with Avi Spivack
Hi, I'm Avi, and I try to put the work and the dad together, with mild success. This is all about trying to give you a view from what it looks like on the dad-man's side of the world, and I hope you find my ruminations humorous because I try not to take myself too seriously.
Behold a new term in the realm of the American domestic lingo: the “househusband.”
I am not sure if the NY Times will take credit for inventing a new word and adding it into the mix - perhaps they were somewhat uninspired and just swapped “husband” for “wife” in the much-more-used “housewife” (which these days might cause some level of nausea, depending on who you ask).
It is a blog-like exchange between David Brooks and Gail Collins, as they discuss the changing landscape of American domesticity and - by extension - gender roles.
Are “househusbands” really the future (as the title suggests)?
I have to say that in my current company, I would provide a resounding NO. Not only are most of my colleagues men, nearly all of the mens’ wives do not work (and stay at home with their multiple children).
But I would seem to be in the minority, as the blog-exchange relates, and as the unemployment and employment statistics state fairly clearly: many more men have been laid off and are out of work and women now outnumber men in the workforce.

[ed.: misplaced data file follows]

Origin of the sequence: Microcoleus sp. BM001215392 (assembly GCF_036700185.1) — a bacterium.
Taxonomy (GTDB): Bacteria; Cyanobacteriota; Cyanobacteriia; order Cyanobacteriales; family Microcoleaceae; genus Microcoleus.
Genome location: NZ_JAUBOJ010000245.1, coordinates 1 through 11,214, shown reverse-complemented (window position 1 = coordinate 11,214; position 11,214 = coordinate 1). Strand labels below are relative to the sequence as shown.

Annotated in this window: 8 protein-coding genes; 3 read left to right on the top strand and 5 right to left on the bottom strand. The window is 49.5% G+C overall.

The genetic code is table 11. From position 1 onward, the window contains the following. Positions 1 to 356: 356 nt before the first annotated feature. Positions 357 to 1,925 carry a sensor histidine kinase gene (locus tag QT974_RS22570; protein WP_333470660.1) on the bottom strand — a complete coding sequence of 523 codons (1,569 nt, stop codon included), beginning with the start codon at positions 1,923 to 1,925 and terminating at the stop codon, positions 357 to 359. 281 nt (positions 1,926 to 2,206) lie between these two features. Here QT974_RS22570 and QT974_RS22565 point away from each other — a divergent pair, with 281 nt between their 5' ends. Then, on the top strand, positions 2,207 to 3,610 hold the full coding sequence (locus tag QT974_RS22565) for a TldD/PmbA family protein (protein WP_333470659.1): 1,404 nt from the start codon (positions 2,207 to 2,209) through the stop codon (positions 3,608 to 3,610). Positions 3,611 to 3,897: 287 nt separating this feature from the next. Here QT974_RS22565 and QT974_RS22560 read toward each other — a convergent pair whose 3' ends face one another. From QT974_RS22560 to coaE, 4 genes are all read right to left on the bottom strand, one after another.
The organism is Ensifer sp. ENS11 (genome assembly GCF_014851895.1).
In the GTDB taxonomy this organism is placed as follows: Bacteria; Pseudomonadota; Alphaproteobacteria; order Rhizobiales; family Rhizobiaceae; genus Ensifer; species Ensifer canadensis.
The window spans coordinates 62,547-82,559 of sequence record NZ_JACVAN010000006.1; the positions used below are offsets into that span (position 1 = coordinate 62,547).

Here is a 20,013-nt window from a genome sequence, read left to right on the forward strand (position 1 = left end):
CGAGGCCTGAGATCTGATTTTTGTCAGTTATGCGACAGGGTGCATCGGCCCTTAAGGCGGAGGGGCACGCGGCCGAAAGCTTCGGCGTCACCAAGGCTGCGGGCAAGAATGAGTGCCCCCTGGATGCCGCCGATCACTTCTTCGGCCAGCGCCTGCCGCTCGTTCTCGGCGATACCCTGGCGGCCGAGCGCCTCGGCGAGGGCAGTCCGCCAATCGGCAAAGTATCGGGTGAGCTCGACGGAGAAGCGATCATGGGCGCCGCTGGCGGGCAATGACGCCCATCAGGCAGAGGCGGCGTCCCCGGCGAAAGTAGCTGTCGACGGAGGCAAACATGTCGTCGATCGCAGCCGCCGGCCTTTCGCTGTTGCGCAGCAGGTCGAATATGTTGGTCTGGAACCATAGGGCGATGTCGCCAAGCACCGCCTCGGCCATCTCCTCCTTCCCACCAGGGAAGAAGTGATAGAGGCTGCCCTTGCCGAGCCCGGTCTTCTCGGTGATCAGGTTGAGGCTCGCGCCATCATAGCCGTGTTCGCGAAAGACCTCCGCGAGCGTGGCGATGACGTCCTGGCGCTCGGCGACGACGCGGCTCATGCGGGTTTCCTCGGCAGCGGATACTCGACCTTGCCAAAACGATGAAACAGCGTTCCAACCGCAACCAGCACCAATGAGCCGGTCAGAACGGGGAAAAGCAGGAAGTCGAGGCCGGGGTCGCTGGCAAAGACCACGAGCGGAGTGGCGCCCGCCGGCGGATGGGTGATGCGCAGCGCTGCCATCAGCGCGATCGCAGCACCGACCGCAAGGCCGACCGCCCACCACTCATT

Having been laid off myself (for 4 months), I know the mental impact it can have (even after being re-employed), but what does it mean for a family to say that it makes more sense for the man to stay home full time?
In the Times piece, Brooks says that women/mothers are more “naturally nurturing” - do you agree? Does a man become emasculated if he cannot work (or if his family situation dictates that he should not work and allow his wife to make all the money)?
I would guess that it depends on the man. I don’t know if I would feel emascualted, per se, but I do know it would be extremely discouraging to be unable to work - though perhaps I am ignorant in this thought process.
I do know that in our broad circle of friends, I’ve only met one stay-at-home dad (or “househusband”), and while I’m not sure what that means as far as the trends in the rest of the country, I am eager to find out whether this will indeed become a movement - that us guys must be able to be the domestic, nurturing ones because the gender seesaw has tipped the other way…perhaps permanently.
Do you have or know a househusband? How does it work and what do you think about the future of mister moms?
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